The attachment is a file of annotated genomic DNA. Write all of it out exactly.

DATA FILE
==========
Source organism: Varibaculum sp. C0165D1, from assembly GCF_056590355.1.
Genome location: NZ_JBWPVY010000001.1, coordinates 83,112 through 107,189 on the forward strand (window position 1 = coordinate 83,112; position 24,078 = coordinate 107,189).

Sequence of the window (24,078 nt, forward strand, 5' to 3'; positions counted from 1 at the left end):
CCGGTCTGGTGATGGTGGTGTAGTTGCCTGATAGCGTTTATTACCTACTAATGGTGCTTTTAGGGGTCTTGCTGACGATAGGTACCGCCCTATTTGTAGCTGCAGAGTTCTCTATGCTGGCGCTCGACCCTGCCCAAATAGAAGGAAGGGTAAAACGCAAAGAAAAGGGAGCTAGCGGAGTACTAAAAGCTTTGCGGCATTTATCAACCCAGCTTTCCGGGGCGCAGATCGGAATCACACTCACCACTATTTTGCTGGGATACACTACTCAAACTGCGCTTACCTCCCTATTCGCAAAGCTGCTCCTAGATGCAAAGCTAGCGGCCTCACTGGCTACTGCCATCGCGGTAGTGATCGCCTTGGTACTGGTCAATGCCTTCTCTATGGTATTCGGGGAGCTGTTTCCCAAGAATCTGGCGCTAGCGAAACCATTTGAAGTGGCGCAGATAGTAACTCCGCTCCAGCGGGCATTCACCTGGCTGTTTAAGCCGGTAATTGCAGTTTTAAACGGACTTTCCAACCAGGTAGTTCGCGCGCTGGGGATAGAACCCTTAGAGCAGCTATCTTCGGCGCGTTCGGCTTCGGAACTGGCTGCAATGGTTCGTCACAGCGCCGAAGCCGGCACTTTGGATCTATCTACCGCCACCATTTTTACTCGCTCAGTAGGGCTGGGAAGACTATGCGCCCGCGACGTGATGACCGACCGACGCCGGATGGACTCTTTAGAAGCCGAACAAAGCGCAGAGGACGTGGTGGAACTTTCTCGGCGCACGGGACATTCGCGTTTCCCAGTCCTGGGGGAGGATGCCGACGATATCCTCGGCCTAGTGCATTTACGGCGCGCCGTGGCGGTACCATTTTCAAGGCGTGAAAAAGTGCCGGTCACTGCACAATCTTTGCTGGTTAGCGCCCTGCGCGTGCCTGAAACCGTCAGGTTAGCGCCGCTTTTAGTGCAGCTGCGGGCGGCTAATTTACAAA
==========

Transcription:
Source organism: Varibaculum sp. C0165D1, from assembly GCF_056590355.1.
Genome location: NZ_JBWPVY010000001.1, coordinates 83,112 through 107,189 on the forward strand (window position 1 = coordinate 83,112; position 24,078 = coordinate 107,189).

Sequence of the window (24,078 nt, forward strand, 5' to 3'; positions counted from 1 at the left end):
CCGGTCTGGTGATGGTGGTGTAGTTGCCTGATAGCGTTTATTACCTACTAATGGTGCTTTTAGGGGTCTTGCTGACGATAGGTACCGCCCTATTTGTAGCTGCAGAGTTCTCTATGCTGGCGCTCGACCCTGCCCAAATAGAAGGAAGGGTAAAACGCAAAGAAAAGGGAGCTAGCGGAGTACTAAAAGCTTTGCGGCATTTATCAACCCAGCTTTCCGGGGCGCAGATCGGAATCACACTCACCACTATTTTGCTGGGATACACTACTCAAACTGCGCTTACCTCCCTATTCGCAAAGCTGCTCCTAGATGCAAAGCTAGCGGCCTCACTGGCTACTGCCATCGCGGTAGTGATCGCCTTGGTACTGGTCAATGCCTTCTCTATGGTATTCGGGGAGCTGTTTCCCAAGAATCTGGCGCTAGCGAAACCATTTGAAGTGGCGCAGATAGTAACTCCGCTCCAGCGGGCATTCACCTGGCTGTTTAAGCCGGTAATTGCAGTTTTAAACGGACTTTCCAACCAGGTAGTTCGCGCGCTGGGGATAGAACCCTTAGAGCAGCTATCTTCGGCGCGTTCGGCTTCGGAACTGGCTGCAATGGTTCGTCACAGCGCCGAAGCCGGCACTTTGGATCTATCTACCGCCACCATTTTTACTCGCTCAGTAGGGCTGGGAAGACTATGCGCCCGCGACGTGATGACCGACCGACGCCGGATGGACTCTTTAGAAGCCGAACAAAGCGCAGAGGACGTGGTGGAACTTTCTCGGCGCACGGGACATTCGCGTTTCCCAGTCCTGGGGGAGGATGCCGACGATATCCTCGGCCTAGTGCATTTACGGCGCGCCGTGGCGGTACCATTTTCAAGGCGTGAAAAAGTGCCGGTCACTGCACAATCTTTGCTGGTTAGCGCCCTGCGCGTGCCTGAAACCGTCAGGTTAGCGCCGCTTTTAGTGCAGCTGCGGGCGGCTAATTTACAAA